And some seek God with half a heart. They have a little concern, and are not altogether indifferent; they do think when they pray, or read, or sing, but the thought is not very intense. Superficial in all things, the seed is sown in stony ground, and soon it is withered away, because there is no depth of earth. The Lord save us from this.

     Now, ye that are seeking Christ, remember that if you would find him you must neither seek him without heart, nor with a false heart, nor with a double heart, nor with a half heart, but “Ye shall find me,” saith the Lord, “when ye shall search for me with all your heart.”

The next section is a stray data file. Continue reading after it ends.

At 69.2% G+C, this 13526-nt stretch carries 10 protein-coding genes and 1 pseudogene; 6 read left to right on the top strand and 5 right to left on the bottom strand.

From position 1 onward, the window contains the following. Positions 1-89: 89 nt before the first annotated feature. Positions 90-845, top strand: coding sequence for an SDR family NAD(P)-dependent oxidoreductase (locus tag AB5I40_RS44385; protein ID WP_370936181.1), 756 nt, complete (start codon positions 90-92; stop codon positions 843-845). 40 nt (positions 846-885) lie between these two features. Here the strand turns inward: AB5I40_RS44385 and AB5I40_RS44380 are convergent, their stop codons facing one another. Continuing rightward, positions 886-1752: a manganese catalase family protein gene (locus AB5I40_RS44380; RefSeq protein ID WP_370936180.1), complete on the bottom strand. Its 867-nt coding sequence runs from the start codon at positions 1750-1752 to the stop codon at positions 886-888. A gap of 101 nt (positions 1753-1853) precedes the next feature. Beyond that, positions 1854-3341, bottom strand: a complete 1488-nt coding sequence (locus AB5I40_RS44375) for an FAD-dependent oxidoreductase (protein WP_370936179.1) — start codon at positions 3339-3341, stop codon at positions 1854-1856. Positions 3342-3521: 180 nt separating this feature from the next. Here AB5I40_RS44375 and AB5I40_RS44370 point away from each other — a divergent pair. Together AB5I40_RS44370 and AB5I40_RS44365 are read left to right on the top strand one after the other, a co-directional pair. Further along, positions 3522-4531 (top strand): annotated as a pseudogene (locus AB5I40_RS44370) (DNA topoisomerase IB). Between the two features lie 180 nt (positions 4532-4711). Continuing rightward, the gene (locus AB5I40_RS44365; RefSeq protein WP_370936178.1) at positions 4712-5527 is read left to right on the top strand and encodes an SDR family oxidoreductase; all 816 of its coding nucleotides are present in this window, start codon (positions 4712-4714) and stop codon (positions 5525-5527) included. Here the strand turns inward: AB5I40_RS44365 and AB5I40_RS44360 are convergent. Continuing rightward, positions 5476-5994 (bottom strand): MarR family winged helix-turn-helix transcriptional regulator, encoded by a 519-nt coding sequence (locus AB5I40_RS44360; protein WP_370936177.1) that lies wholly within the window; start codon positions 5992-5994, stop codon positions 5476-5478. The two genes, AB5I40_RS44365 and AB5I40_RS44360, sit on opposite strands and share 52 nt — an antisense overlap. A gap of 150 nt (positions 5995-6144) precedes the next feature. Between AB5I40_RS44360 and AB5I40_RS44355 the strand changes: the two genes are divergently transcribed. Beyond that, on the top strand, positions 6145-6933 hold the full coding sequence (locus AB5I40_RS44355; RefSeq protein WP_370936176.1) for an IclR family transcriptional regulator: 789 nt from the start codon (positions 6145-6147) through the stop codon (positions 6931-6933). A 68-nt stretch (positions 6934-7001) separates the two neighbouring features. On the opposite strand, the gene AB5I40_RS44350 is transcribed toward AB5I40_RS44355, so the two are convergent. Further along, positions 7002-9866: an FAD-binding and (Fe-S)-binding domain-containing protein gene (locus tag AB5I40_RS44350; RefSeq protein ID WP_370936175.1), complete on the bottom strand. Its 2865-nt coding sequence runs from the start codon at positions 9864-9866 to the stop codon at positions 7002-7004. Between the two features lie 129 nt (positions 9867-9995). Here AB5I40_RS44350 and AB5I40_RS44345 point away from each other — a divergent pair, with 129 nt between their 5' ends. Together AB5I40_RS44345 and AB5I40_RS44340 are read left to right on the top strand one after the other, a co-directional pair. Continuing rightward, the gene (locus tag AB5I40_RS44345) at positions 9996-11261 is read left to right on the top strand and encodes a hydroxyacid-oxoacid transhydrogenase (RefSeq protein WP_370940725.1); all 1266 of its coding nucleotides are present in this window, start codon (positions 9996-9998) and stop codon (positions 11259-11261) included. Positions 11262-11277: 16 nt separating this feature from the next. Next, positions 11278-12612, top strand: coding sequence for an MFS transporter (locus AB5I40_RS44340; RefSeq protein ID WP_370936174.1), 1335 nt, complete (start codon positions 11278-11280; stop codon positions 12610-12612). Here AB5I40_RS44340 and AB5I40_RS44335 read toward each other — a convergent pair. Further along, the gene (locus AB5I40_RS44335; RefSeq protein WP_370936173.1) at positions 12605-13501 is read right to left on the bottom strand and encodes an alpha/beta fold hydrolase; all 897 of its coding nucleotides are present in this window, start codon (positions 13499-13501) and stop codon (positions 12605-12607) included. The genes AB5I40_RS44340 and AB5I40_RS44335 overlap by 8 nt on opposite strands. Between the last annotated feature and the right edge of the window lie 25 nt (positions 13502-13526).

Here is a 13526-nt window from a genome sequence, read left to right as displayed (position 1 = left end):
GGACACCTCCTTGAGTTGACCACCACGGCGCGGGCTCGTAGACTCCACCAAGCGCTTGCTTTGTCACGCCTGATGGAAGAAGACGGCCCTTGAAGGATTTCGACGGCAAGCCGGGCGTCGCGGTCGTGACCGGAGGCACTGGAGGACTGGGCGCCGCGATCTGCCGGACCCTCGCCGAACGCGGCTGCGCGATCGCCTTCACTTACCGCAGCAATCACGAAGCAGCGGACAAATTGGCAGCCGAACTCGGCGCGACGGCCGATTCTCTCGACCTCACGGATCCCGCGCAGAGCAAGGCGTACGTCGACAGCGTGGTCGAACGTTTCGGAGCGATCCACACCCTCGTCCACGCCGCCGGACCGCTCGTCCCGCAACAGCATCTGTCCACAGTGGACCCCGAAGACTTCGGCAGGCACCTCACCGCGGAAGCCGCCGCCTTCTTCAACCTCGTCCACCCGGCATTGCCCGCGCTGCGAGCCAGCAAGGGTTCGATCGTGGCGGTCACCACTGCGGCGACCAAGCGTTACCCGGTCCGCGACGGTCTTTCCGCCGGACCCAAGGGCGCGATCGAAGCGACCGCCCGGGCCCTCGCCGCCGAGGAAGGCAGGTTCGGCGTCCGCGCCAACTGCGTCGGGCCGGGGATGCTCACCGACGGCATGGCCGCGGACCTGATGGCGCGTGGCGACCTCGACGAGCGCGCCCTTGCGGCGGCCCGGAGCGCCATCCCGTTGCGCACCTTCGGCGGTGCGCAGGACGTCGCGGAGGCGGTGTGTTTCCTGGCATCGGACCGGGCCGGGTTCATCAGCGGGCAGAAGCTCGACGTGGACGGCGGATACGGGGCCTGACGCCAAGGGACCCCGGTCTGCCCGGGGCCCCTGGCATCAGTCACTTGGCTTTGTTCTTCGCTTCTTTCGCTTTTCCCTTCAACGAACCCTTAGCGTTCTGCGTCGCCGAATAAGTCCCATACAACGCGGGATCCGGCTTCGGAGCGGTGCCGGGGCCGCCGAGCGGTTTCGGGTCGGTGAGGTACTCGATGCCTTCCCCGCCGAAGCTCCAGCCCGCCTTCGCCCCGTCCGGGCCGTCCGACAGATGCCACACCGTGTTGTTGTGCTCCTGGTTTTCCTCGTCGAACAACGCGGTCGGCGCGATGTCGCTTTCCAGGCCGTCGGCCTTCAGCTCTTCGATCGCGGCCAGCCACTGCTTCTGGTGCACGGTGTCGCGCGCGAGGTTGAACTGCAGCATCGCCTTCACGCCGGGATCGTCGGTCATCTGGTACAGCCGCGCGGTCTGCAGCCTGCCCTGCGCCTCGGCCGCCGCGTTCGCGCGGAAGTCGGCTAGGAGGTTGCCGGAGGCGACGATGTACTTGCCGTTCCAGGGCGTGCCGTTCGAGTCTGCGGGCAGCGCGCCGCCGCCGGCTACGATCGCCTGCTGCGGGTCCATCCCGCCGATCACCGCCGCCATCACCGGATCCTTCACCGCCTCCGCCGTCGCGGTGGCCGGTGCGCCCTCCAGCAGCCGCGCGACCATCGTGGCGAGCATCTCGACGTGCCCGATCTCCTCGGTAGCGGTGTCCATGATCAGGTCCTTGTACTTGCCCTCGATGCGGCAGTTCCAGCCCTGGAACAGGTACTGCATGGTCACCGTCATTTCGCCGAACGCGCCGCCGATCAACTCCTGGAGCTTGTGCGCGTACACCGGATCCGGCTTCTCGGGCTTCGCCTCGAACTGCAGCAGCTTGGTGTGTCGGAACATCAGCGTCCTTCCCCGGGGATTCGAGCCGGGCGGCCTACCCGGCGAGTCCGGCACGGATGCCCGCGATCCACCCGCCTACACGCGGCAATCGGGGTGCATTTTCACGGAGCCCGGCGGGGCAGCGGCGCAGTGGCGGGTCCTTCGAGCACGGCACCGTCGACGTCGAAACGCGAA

Nobody gets on in the world who is half-hearted. If a man wants money he must hunt for it morning, noon, and night. If a man longs for knowledge he cannot take a book and ladle it into his brain with a spoon: he must read and study if he is to be a scholar. If a man desires to rise in such an age as this, he cannot do it without stem labour. Great discoverers, eminent artists, and powerful orators have all been men of hard work. Handel, who composed such majestic music, practised so often on his harpsichord that he hollowed out the keys like spoons through his constant use of them. Nothing is to be done without earnestness, and you may not expect that God is to be found, and pardon is to be received, and grace to be had, while you have only one eye open, and are not half awakened out of sleep. What did violent Jesus take say?—“The kingdom of heaven suffereth violence, and the voilent take it by force.” Heaven’s celestial bastions must be stormed by downright importunity. You must take the knocker of heaven’s gate, and not drop it from your fingers with a dainty tap, but hammer at mercy’s door again and again till you make the infernal deeps of despair resound with your desperate knocks, and cause heaven itself to echo with your hopeful determination that you will enter in, or know the reason why. Oh, knock and knock and knock and knock again, for the door shall be opened when you knock with all your hearts. Surely, dear friends, if any men have reasons to bring their whole hearts into action, you unconverted people are the men. I am sure that if I were to intimate to you that a hundred pounds of gunpowder were stowed away in yonder centre seat, and the probability was that it would soon explode, you would not remain very long in this Tabernacle, but would hurry out with all your heart. But any destruction that could be caused by gunpowder, as far as its effects on earth are concerned, could be nothing at all as compared with the overwhelming destruction which will come upon body and soul to men who are under the wrath of God. That wrath of God abides on every one of you who are unconverted. God is angry with the sinner every day, and if it be so your position is the most perilous one conceivable. You will soon die. Do not be vexed with my reminding you of it. We are compelled to see it, some of us, who watch large congregations. Never does the same assembly meet in this place twice, and I suppose between Sabbath and Sabbath it happens almost invariably that some one hearer goes to his account. Certainly in the church here we lose all the year round more than one per week of our friends. It is true, then, that you will soon have to die, and how will you bear to close your eyes on all mortal things without a hope of immortal joy? To go before the dread tribunal of your Maker and your Redeemer unwashed in the precious blood, with all your sins from the first day of your life till now about your neck like millstones, to sink you for ever, how can you bear it? Do think of this, and if you do you will have good reason for seeking your God with all your heart. Remember, also, that after death comes judgment. We must all appear before the judgment seat of Christ: and after the judgment comes the final award, which to those who have rejected Christ will be eternal destruction from the presence of the Lord and the glory of his power. Do not, I pray you, defy the wrath of God or dare his infinite displeasure. He himself has said it, “Beware ye that forget God, lest I tear you in pieces and there be none to deliver.” Surely every man in his senses who knows that he is exposed to such an imminent risk as this will with his whole heart seek unto the Lord.